After walking the Hardware Show last week and talking to many different people, the conversation often turned to patents and patent strategies when I handed them my business card. I am a sucker for a good inventor-makes-good story, and there were lots of them at the show.
On the whole, I was quite impressed with the basic understanding of almost everybody with regard to patents. Almost everybody understood the basic concept of protecting their intellectual property and the basic business strategies that go along with it.
However, after the basics were covered, many people had some rather fundamental questions, such as misunderstanding a PCT filing, improperly marking their products, and not knowing when and if they should file new patents to cover new ideas.
I had occasion to discuss pricing schemes with another practitioner last week, and I think it is a very interesting topic.
The value delivered by a patent practitioner should, under normal circumstances, far outweighs the costs. If a single invention is generally worth patenting, it should potentially generate hundreds of thousands, if not millions and millions of dollars. This is more true for the small startup company where the largest asset is one or two patents covering the core idea, as opposed to the very large corporations who have portfolios of thousands of patents. The same holds true for independent inventors with ideas that are commercially viable.
Given that an inventor has a potential of reaping millions of dollars from their invention, does the price really matter for the patent?
When a company considers protecting a product, be it a software program, mechanical device, or other product, the strategy must make good business sense. It is certainly possible to spend vast sums of money on large downtown patent firms and file many international patents, then spend virtually endless amounts of money litigating with infringers, but there are other alternatives.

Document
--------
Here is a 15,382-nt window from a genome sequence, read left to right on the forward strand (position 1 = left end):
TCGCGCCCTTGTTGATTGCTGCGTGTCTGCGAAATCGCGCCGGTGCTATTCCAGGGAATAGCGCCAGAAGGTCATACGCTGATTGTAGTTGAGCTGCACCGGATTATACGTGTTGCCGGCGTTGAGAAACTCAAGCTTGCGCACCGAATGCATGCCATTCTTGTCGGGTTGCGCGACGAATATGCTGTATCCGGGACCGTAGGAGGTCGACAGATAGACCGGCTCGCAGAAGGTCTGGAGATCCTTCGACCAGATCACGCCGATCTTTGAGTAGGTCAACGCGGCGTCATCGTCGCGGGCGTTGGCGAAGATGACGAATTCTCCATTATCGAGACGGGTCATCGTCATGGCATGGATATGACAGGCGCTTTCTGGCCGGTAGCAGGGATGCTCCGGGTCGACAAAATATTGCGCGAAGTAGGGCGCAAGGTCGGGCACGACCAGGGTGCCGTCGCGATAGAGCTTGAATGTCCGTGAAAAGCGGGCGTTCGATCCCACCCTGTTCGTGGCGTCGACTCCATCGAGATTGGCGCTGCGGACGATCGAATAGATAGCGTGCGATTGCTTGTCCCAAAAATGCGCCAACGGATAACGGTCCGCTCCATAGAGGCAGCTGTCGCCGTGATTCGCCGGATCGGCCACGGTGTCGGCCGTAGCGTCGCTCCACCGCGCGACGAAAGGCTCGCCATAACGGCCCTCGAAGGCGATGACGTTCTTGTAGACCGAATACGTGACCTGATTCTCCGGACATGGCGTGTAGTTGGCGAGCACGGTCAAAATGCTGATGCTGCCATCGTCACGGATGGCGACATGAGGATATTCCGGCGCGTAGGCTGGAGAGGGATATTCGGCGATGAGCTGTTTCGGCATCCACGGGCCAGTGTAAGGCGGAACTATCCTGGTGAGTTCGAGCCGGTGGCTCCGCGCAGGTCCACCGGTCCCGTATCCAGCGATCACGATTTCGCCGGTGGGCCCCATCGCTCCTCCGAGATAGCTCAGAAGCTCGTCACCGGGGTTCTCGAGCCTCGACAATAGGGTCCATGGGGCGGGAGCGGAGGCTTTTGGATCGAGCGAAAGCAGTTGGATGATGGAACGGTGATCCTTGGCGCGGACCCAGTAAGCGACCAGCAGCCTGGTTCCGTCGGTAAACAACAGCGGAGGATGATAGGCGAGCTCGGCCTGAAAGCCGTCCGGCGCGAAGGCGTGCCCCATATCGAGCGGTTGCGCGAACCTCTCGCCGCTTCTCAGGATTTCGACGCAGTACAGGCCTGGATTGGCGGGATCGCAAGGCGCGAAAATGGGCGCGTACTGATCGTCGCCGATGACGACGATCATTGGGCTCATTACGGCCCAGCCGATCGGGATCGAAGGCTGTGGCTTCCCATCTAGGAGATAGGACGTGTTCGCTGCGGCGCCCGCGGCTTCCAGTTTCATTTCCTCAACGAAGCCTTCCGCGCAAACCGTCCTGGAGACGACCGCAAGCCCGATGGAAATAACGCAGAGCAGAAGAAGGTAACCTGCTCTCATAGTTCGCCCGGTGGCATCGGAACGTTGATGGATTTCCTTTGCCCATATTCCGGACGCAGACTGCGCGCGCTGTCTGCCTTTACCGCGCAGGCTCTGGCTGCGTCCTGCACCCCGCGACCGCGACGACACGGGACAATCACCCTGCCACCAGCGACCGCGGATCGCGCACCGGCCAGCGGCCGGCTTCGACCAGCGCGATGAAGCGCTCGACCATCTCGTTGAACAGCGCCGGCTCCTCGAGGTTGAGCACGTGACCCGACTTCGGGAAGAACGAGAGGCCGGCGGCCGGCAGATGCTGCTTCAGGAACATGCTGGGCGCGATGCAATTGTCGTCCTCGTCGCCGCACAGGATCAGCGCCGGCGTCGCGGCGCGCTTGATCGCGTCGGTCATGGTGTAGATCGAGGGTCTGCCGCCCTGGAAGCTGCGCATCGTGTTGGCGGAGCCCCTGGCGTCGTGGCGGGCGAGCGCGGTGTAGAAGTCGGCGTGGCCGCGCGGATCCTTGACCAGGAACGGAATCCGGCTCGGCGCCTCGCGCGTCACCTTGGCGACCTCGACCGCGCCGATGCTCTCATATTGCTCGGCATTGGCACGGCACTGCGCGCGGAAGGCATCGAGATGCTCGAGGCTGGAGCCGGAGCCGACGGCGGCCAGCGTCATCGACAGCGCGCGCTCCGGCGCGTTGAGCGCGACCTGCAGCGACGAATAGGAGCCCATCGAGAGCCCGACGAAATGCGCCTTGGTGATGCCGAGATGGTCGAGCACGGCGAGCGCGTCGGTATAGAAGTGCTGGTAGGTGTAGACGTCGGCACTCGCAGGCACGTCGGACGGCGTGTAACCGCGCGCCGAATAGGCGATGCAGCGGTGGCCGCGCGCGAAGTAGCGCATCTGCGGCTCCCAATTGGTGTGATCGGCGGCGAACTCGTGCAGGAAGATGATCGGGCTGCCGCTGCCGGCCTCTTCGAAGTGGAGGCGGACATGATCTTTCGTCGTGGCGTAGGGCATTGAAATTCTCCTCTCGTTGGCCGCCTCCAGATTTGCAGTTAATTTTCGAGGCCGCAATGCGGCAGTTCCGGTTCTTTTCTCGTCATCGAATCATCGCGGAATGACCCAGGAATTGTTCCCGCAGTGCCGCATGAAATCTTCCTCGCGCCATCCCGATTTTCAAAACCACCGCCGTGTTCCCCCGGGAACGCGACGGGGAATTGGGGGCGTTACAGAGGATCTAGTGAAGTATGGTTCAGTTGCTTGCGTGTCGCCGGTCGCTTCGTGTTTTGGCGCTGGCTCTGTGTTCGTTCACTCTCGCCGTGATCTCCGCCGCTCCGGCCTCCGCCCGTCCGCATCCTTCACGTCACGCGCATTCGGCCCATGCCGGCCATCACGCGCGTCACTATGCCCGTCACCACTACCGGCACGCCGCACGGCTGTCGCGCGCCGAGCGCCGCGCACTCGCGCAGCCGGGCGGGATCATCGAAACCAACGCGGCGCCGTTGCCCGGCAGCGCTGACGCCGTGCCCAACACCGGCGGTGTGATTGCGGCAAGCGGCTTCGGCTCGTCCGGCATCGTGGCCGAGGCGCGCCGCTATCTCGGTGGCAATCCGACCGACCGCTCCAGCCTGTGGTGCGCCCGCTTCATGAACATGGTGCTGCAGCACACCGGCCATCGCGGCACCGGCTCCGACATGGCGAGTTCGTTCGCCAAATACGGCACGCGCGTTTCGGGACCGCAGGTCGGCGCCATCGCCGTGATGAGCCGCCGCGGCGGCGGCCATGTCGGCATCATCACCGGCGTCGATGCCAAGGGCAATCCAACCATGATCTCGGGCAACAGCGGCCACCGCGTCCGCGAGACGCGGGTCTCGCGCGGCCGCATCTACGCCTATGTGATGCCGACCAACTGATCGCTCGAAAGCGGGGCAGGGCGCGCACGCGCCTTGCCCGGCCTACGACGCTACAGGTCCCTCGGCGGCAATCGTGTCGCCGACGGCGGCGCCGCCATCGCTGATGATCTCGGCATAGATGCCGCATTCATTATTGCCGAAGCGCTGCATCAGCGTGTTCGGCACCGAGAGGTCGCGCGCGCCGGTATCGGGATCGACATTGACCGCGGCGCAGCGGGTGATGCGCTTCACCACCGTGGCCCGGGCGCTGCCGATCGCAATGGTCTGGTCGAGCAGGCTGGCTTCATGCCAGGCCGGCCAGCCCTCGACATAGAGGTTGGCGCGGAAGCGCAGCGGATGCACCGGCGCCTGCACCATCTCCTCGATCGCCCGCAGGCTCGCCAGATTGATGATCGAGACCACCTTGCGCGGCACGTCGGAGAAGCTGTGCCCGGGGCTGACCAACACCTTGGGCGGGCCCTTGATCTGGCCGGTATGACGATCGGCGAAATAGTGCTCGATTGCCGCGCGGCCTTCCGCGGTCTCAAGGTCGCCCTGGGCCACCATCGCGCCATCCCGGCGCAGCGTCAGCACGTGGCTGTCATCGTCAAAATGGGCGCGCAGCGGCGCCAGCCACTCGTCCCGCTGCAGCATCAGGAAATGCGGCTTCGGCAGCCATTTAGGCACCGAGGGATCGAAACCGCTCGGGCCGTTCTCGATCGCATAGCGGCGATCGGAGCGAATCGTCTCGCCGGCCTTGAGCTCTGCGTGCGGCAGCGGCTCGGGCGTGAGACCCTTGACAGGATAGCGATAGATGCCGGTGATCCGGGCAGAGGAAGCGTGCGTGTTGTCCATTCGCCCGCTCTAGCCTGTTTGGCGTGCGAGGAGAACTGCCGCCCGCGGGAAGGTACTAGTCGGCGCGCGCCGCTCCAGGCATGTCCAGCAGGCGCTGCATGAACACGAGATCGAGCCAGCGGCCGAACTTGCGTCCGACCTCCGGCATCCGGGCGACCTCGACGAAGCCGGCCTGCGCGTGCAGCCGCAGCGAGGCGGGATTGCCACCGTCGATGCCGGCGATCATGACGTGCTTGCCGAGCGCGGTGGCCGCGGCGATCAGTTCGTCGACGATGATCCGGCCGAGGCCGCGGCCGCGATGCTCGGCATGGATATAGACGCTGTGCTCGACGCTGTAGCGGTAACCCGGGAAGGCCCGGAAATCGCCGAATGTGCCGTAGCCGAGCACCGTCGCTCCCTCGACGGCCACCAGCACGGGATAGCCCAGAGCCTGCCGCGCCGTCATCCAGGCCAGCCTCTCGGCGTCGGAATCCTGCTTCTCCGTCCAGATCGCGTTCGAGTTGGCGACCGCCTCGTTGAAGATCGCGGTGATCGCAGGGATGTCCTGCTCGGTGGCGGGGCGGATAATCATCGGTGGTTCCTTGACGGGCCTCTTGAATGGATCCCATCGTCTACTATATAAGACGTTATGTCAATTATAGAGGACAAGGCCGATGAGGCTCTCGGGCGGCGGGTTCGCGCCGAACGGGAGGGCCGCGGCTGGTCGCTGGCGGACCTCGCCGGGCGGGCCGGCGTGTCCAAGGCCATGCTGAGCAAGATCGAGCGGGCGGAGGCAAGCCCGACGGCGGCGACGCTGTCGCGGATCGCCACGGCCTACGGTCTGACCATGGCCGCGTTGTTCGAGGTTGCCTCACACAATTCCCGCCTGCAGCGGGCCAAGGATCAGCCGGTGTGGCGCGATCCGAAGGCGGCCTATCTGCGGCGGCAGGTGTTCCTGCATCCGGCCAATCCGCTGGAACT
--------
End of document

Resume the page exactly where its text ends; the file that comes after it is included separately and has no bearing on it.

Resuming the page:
The submarine strategy is a valid business strategy that lets the market for an idea develop before a patent is asserted. This is one of the riskiest strategies, but has the corresponding payoff. There are legal risks as well as business risks, and this strategy tends to have the largest costs as well.
In this strategy, the patentee seeks to cover technology that will become commonplace in the future. Rather than asserting the patent right away, the patentee may keep the patent quiet and let the market develop for the technology. The patentee hopes that the technology will become widely used and a ‘standard’ in the industry. At this point, the patentee may begin asserting the patent against one or more infringers.
One or more patents can be developed for a licensing strategy in conjunction with or separate from a company’s main product.
There are some technologies that are so large that one company may not have the resources to bring the technology to market or where the developing company does not have the interest in fully exploiting the technology.
In this strategy, the patent portfolio is developed with an intent to offer a licensing agreement to one or more other companies, presumably for royalty income.